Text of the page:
The Week Ahead For Crude Oil, Gas and NGLs Markets – 05/07/17

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CRUDE OIL

  • US crude oil inventories decreased by 0.9 MMBbl, according to the weekly EIA report. Inventories of gasoline increased by 0.2 MMBbl and distillates decreased by 0.6 MMBbl. The most important number to keep an eye on, total petroleum inventories, posted an increase of 1.3 MMBbl. US production continued to build with an increase of 28 MBbl/d last week. Imports declined by 648 MBbl/d to an average of 8.3 MMBbl/d versus the previous week.
  • WTI received additional negative news as Reuters survey showed lower compliance with quotas in April primarily due to higher Angolan and UAE production. Libya also looks to increase production as the rival factions in the conflict are nearing a political solution. The only positive news during the week was the announcement that Russia had met its 300 MBbl/d production quota a month ahead of schedule. OPEC’s decision regarding the quota extension will not be finalized until May 25th. The market will find any news of an extension supportive to prices. Without an extension of the quotas with continued high compliance, there is no chance of normalizing inventories, especially with the continued growth in US production.
  • The latest CFTC report showed some key changes in the WTI market sectors. The speculative length from the managed money sector continued the declines, losing an additional 19,179 contracts (6.8%) as prices declined early in the week. Concurrent with this selling was the increase of short positions by the managed money sector of 38,766 contracts (a 38% increase). That is the second consecutive report detailing the same behavior, confirming that traders are flipping books to a more bearish position. It is also important to remember that this report reflects trade action prior to the EIA inventory release and the significant declines of Thursday’s trade action. Expect additional large declines in the speculative length and increases in the speculative shorts in next week’s CFTC release.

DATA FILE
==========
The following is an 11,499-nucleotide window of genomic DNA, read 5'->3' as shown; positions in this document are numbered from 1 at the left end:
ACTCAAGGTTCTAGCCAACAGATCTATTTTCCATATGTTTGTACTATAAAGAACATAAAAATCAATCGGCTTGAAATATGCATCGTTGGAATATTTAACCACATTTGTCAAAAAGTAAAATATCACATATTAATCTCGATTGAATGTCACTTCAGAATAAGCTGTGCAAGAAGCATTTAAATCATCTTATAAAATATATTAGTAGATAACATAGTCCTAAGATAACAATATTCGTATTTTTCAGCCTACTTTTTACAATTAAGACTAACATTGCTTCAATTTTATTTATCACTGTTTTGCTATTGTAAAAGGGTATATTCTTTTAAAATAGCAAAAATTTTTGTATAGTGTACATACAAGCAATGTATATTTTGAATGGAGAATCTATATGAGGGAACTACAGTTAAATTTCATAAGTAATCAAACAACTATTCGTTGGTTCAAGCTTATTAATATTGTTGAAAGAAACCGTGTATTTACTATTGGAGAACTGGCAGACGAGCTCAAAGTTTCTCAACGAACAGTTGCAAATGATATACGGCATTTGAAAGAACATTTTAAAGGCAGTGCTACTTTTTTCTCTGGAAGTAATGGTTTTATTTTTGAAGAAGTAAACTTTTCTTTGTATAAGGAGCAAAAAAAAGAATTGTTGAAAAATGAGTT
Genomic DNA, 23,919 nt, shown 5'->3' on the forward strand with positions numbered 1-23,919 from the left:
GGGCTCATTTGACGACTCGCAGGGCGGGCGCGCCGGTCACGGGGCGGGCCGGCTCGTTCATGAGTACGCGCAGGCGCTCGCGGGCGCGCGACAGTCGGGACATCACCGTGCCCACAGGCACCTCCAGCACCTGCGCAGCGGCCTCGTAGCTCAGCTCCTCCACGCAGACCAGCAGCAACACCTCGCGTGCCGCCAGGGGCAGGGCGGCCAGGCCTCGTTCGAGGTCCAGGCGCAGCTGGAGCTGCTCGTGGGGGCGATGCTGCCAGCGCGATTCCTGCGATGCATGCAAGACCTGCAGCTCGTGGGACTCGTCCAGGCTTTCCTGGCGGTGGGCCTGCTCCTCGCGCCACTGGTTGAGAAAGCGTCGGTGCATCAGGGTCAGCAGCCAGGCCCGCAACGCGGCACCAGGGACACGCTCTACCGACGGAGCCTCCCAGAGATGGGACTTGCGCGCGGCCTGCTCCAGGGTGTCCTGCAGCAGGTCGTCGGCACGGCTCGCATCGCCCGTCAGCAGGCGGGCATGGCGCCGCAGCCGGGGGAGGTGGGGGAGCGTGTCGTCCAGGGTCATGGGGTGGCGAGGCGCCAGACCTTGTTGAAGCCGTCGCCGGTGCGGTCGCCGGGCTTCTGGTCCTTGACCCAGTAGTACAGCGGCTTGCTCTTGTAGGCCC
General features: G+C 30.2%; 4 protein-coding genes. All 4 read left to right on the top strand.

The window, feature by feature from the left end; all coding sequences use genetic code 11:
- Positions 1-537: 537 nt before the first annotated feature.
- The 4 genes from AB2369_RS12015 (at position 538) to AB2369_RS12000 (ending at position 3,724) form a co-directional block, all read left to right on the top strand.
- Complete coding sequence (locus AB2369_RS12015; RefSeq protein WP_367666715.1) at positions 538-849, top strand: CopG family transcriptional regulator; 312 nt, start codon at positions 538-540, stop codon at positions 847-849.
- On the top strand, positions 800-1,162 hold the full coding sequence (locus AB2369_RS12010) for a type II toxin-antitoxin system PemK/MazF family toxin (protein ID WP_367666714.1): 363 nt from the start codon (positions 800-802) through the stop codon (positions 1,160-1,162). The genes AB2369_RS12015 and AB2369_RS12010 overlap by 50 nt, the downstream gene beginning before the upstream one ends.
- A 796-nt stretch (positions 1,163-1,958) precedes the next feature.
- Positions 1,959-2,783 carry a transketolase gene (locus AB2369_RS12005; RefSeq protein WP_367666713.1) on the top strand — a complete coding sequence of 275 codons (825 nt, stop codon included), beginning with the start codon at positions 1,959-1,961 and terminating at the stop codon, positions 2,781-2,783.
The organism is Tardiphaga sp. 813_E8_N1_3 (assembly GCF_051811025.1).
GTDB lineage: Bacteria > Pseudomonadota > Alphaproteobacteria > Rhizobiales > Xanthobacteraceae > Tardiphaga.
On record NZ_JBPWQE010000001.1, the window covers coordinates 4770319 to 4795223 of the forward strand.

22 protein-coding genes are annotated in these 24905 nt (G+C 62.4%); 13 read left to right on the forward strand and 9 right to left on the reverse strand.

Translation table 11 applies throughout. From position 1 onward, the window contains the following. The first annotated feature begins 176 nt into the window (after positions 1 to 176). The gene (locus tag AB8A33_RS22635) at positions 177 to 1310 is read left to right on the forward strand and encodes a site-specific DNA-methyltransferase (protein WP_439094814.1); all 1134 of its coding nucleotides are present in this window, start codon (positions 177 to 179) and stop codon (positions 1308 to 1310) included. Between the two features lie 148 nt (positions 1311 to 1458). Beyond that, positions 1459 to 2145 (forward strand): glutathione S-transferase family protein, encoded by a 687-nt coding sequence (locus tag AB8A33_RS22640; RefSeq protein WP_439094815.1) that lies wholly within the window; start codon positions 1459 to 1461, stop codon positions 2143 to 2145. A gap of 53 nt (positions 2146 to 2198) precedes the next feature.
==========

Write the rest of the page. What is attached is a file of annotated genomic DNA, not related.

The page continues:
• Highlighted here last week was the expectation that prices would likely test support from March’s lows. The market “flip” in positions clearly provided the power of the declines to blow through those lows and extend all the way (during early morning Asian trade) to the late November lows established just prior to the OPEC quota announcement. These declines left the market extremely over sold and provided the source for Friday’s bounce back up, falling just short of the $47.00/Bbl level which had been support (and now is short term resistance). WTI price action has now expanded the range lower and brought the high end of the near term range down. Look for some consolidation in price action over the coming week with prices trading between the lows of November 2016 at $42.20/Bbl (which will find buyers) and the highs of last week ($50.22/Bbl), which should attract sellers.
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    NATURAL GAS

  • Natural gas dry production showed an increase last week of 170 MMcf/d, taking it back above the 70 Bcf/d level but remaining 2.2 Bcf/d below last year’s levels.